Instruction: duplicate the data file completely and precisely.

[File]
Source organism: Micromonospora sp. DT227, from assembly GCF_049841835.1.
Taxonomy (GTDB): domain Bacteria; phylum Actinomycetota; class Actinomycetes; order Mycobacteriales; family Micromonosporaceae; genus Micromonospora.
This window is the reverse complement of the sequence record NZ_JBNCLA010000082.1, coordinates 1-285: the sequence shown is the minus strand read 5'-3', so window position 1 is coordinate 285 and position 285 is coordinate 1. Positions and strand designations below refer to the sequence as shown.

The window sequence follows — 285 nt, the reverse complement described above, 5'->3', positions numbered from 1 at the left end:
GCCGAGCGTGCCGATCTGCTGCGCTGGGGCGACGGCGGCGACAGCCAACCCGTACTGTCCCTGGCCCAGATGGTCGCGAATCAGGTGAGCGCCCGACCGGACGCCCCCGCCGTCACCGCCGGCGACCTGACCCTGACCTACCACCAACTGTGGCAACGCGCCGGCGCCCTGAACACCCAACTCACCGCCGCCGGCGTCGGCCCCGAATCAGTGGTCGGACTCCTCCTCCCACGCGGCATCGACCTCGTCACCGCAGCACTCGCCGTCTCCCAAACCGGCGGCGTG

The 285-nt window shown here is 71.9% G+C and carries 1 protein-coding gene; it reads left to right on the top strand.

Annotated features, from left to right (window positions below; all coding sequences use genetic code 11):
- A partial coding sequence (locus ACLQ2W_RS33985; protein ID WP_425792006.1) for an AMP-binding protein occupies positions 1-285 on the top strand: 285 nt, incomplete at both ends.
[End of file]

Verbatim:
Source organism: Micromonospora sp. DT227, from assembly GCF_049841835.1.
Taxonomy (GTDB): domain Bacteria; phylum Actinomycetota; class Actinomycetes; order Mycobacteriales; family Micromonosporaceae; genus Micromonospora.
This window is the reverse complement of the sequence record NZ_JBNCLA010000082.1, coordinates 1-285: the sequence shown is the minus strand read 5'-3', so window position 1 is coordinate 285 and position 285 is coordinate 1. Positions and strand designations below refer to the sequence as shown.

The window sequence follows — 285 nt, the reverse complement described above, 5'->3', positions numbered from 1 at the left end:
GCCGAGCGTGCCGATCTGCTGCGCTGGGGCGACGGCGGCGACAGCCAACCCGTACTGTCCCTGGCCCAGATGGTCGCGAATCAGGTGAGCGCCCGACCGGACGCCCCCGCCGTCACCGCCGGCGACCTGACCCTGACCTACCACCAACTGTGGCAACGCGCCGGCGCCCTGAACACCCAACTCACCGCCGCCGGCGTCGGCCCCGAATCAGTGGTCGGACTCCTCCTCCCACGCGGCATCGACCTCGTCACCGCAGCACTCGCCGTCTCCCAAACCGGCGGCGTG

The 285-nt window shown here is 71.9% G+C and carries 1 protein-coding gene; it reads left to right on the top strand.

Annotated features, from left to right (window positions below; all coding sequences use genetic code 11):
- A partial coding sequence (locus ACLQ2W_RS33985; protein ID WP_425792006.1) for an AMP-binding protein occupies positions 1-285 on the top strand: 285 nt, incomplete at both ends.